European Data Protection Supervisor
European Data Protection Supervisor

The EU should ensure an area of freedom, security and justice with the rights of individuals at its core

The EU should ensure an area of freedom, security and justice with the rights of individuals at its core

04/06/2014
4
Jun
2014

The EU should ensure an area of freedom, security and justice with the rights of individuals at its core

The EDPS today called on the European Council to place the rights of individuals at the core of justice and security policies in the years to come. The intention of the European Council to define strategic guidelines under the current treaties, for further legislative and operational planning in the area of freedom, security and justice is an opportunity to revitalise the EU's approach in these areas and to repair the loss of trust resulting from the revelations about mass surveillance.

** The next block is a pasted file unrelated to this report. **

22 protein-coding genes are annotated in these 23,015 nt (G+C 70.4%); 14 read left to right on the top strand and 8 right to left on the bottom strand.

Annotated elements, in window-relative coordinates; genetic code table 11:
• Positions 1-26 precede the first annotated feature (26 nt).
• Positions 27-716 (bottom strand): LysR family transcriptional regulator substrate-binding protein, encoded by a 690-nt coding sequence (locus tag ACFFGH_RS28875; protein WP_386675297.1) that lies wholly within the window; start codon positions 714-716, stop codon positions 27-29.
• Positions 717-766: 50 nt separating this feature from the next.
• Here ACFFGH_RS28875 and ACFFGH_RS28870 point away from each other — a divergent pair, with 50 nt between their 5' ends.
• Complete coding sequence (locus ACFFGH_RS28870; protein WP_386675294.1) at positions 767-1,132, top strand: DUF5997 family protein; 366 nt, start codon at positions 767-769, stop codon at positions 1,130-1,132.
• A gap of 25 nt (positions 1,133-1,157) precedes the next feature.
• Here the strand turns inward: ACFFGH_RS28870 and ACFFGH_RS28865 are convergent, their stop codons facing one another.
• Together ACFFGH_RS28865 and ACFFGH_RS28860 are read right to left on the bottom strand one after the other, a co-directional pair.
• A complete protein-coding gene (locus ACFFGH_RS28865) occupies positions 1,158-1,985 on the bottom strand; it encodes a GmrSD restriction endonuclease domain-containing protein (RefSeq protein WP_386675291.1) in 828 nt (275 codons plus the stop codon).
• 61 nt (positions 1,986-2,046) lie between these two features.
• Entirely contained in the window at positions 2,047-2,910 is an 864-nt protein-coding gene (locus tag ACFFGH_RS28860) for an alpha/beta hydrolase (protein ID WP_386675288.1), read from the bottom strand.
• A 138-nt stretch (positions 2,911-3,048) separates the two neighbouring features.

Peter Hustinx, EDPS, said: “The European Court of Justice's recent annulment of the data retention directive as an excessive violation of individuals’ rights to personal data protection should serve as a wakeup call to the EU. Policymakers need to apply proper limitations and safeguards in a more informed and systematic manner when launching proposals which have a significant impact on fundamental rights.”

In his Opinion on the future development of the area of freedom, security and justice published today, the EDPS highlights the need for fuller integration of privacy and data protection in the activities of all EU institutions.